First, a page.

The proposal is that (i) China and other developing countries are asked to accept targets at BAU in the coming budget period, the same in which the US first agrees to cuts below BAU; and (ii) all countries are asked to make further cuts in the future in accordance with a formula which sums up a Progressive Reductions Factor, a Latecomer Catch-up Factor, and a Gradual Equalization Factor. The paper tries out specific values for the parameters in the formulas (parameters that govern the extent of progressivity and equity, and the speed with which latecomers must eventually catch up). The resulting target paths for emissions are run through the WITCH model. The outcome is reasonable, in terms of both carbon abatement (achieving concentrations of 500 PPM in 2100) and economic cost (no country suffers a disproportionate burden).
An Elaborated Proposal for a Global Climate Policy Architecture:
Specific Formulas and Emission Targets for All Countries in All Decades
This paper offers a framework of formulas that produce precise numerical targets for emissions of carbon dioxide (CO2) in all regions of the world in all decades of this century. The formulas are based on pragmatic judgments about what is possible politically. The reason for this approach is the author’s belief that many of the usual science-based, ethics-based, and economics-based paths are not dynamically consistent: That is, it is not credible that successor governments will be able to abide by the commitments that today’s leaders make.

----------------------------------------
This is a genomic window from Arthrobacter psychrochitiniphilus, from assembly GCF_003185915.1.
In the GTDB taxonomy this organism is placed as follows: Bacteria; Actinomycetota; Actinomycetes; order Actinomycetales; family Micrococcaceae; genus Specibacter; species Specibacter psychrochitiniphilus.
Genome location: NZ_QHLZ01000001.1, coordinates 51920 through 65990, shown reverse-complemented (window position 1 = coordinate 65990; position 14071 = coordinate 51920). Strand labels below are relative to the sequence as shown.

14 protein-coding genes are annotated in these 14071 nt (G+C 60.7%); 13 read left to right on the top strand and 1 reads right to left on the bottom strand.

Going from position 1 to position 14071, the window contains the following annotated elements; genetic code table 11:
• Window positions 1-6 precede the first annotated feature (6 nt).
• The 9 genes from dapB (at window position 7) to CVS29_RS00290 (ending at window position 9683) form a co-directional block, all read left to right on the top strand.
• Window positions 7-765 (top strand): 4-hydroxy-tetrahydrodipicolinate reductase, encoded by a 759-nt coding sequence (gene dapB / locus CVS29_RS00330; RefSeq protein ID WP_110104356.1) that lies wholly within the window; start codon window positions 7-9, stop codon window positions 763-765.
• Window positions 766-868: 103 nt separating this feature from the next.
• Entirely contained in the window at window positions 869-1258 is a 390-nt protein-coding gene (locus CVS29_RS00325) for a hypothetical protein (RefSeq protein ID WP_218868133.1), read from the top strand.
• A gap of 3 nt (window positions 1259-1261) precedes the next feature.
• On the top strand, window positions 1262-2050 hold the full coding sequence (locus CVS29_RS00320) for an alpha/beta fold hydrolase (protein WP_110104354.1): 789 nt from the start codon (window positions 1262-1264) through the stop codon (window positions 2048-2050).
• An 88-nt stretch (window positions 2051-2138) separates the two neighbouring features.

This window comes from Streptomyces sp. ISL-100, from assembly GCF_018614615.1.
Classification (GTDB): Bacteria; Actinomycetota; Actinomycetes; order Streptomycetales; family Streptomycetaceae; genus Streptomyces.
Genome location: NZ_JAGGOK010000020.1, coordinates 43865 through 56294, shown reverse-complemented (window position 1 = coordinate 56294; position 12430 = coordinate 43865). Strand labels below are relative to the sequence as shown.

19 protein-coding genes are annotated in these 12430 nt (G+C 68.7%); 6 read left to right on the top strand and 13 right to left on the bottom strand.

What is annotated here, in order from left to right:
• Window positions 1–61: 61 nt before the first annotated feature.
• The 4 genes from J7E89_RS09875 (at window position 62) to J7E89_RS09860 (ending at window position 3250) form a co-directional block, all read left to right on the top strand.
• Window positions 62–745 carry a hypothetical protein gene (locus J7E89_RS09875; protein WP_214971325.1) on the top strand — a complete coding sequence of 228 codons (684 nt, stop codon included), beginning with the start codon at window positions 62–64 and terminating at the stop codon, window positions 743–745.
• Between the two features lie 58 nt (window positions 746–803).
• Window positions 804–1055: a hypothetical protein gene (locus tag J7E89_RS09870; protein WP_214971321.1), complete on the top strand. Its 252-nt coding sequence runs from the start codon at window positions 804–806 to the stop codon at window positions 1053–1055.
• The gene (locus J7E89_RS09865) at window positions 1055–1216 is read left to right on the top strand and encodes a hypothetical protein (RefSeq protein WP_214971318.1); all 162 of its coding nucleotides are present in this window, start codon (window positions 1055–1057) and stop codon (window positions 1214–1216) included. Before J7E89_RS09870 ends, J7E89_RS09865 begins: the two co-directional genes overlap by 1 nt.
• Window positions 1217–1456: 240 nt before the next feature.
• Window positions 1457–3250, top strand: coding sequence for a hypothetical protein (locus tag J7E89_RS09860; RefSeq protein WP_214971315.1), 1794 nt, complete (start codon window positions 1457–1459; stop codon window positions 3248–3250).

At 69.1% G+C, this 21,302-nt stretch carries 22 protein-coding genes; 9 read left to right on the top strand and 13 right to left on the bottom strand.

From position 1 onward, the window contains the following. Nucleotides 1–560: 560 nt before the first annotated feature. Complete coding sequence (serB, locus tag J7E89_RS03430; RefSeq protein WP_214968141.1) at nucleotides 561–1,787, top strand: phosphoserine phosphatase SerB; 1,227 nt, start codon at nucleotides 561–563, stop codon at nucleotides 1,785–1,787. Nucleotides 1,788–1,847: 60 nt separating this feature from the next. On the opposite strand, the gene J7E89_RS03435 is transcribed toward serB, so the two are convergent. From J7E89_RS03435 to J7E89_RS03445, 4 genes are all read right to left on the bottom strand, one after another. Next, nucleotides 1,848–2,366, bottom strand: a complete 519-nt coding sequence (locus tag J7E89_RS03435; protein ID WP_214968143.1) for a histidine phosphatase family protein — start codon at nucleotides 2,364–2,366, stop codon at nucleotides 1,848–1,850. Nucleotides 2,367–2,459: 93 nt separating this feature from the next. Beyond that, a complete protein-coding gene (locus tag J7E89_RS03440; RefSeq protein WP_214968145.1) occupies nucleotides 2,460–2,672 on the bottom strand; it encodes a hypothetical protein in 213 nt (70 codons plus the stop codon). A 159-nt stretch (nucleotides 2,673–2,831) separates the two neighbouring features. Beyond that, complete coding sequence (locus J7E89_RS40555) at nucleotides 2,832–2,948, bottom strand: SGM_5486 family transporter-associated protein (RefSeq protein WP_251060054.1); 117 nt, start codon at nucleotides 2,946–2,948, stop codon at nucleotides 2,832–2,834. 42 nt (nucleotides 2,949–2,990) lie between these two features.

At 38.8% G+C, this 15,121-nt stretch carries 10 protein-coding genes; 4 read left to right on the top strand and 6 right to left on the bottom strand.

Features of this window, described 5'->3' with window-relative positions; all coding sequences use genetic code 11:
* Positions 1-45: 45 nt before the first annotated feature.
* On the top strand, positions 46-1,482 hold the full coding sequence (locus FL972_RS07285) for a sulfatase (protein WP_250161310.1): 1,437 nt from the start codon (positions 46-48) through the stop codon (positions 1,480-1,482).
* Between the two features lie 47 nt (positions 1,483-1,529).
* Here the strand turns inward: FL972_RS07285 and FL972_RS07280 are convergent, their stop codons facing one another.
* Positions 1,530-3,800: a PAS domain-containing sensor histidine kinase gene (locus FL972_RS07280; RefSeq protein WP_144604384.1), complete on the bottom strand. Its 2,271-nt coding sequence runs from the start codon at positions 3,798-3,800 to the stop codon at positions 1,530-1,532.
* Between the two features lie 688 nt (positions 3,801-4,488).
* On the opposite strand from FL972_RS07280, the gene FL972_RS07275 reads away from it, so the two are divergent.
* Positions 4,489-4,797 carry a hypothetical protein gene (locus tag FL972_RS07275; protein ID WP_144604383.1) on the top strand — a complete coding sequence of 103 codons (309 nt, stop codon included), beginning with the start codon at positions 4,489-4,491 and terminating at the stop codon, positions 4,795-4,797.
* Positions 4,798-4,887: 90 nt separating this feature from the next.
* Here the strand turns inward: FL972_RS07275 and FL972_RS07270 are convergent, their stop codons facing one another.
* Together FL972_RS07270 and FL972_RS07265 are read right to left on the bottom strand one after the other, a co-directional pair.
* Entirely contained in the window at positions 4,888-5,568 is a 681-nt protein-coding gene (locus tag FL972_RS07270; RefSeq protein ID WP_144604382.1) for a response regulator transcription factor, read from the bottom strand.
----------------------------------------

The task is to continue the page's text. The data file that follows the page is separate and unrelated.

The formulas proposed here are driven by seven political axioms:
The United States will not commit to quantitative targets if China and other major developing countries do not commit to quantitative targets at the same time, because of concerns about economic competitiveness and carbon leakage.
China and other developing countries in the very short run will not make economic sacrifices, especially because the United States has not done so.
China and other developing countries, even in the longer run, will not make sacrifices different in character from those made by richer countries that have gone before them.
In the long run, no country can be rewarded for having “ramped up” its emissions well above 1990 levels before joining.
No country will agree to participate if its expected cost during the course of the 21st century (in present discounted value) is more than Y, where Y is for now set at 1 percent of gross domestic product (income) per year.
No country will abide by targets that cost it more than X in any individual budget period, where X is for now set at 5 percent of income.